Studying the source for ocean pollution
Published on May 12th, 2021
When the subject of plastic pollution comes up in the United States, Europe, or other Western countries, many people’s first instinct is to dodge responsibility and pass the blame onto other nations.
“The problem isn’t us. We recycle and we keep our beaches clean,” you might hear someone say. “They are the ones polluting rivers and oceans with plastic trash.”
They, in these conversations, are typically China, India, and smaller developing countries in Asia.
In 2019, then-U.S. President Donald Trump echoed these sentiments when asked about the ubiquity of plastic waste. “Other countries are not taking care of their plastic use and they haven’t for a long time,” he said. “And the plastic that we’re getting is floating across the ocean from other places, including China.”
While China certainly contributes to plastic pollution, recent research shows that Western countries are just as culpable – and perhaps even more so, since much of that plastic is Western waste in the first place.
A study led by oceanographer Dr. Kara Lavender Law found that the U.S. generated the largest amount of plastic trash in the world, disposing of nearly 92.6 billion pounds of plastic in a single year. Using the most recent available data from 2016, researchers determined that the U.S. produces six to eight times more plastic waste per person than its counterparts in China and India, respectively.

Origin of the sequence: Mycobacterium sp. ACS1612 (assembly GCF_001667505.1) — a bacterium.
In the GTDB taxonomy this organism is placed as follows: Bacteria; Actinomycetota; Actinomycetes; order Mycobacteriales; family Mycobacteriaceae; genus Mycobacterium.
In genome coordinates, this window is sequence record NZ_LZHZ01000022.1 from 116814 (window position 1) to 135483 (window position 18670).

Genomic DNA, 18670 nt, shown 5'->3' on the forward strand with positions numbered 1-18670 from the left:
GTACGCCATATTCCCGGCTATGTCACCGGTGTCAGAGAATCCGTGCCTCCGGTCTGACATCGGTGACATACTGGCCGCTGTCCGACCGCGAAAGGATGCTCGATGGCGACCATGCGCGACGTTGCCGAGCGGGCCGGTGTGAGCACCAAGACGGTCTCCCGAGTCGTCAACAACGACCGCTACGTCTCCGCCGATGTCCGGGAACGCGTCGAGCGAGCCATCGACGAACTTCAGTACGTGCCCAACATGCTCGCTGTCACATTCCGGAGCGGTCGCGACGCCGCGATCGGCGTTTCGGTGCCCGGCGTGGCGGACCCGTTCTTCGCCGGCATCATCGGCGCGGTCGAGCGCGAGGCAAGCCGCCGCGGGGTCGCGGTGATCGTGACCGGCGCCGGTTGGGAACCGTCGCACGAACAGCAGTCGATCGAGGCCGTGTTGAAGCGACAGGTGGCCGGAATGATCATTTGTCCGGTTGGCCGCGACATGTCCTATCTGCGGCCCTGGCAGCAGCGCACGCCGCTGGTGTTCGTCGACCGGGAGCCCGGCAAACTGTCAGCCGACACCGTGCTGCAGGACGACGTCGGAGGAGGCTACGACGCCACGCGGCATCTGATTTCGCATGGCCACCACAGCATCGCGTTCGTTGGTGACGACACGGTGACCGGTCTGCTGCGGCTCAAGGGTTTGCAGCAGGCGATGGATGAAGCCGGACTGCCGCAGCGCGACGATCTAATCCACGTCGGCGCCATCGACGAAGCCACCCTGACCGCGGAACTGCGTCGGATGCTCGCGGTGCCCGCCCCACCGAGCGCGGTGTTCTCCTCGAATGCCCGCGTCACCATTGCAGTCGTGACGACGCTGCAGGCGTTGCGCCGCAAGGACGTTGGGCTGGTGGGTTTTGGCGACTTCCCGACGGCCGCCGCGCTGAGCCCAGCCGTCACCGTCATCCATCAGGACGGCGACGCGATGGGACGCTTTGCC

Europe’s role can’t be ignored, either. Even though Europe has a significantly smaller population than India or China, the European Union generated more plastic waste than either of these Asian nations.
Instead of tackling their own mountains of plastic waste, Western countries have largely outsourced the problem to the Global South. For decades, wealthier countries shipped their unwanted plastic trash to countries like Vietnam and Malaysia, which did not have the infrastructure nor the resources to properly dispose of them.
Too often, these countries were set up to fail because the plastics they received were never recyclable to begin with. (And as other researchers have highlighted, plastic has an abysmal recycling rate, with only 9% of plastics ever getting reused a second time.) With no viable alternatives, many of these plastics were burned or landfilled. Others ended up in local waterways, many of which led to sea.
That’s why, when we look at places where plastic pollution is most prevalent, we must question the true source of that waste. If you factor plastic exports, litter, and illegal dumping into the equation, the U.S. is the third largest contributor to coastal plastic pollution, according to the paper by Law and colleagues. – Full report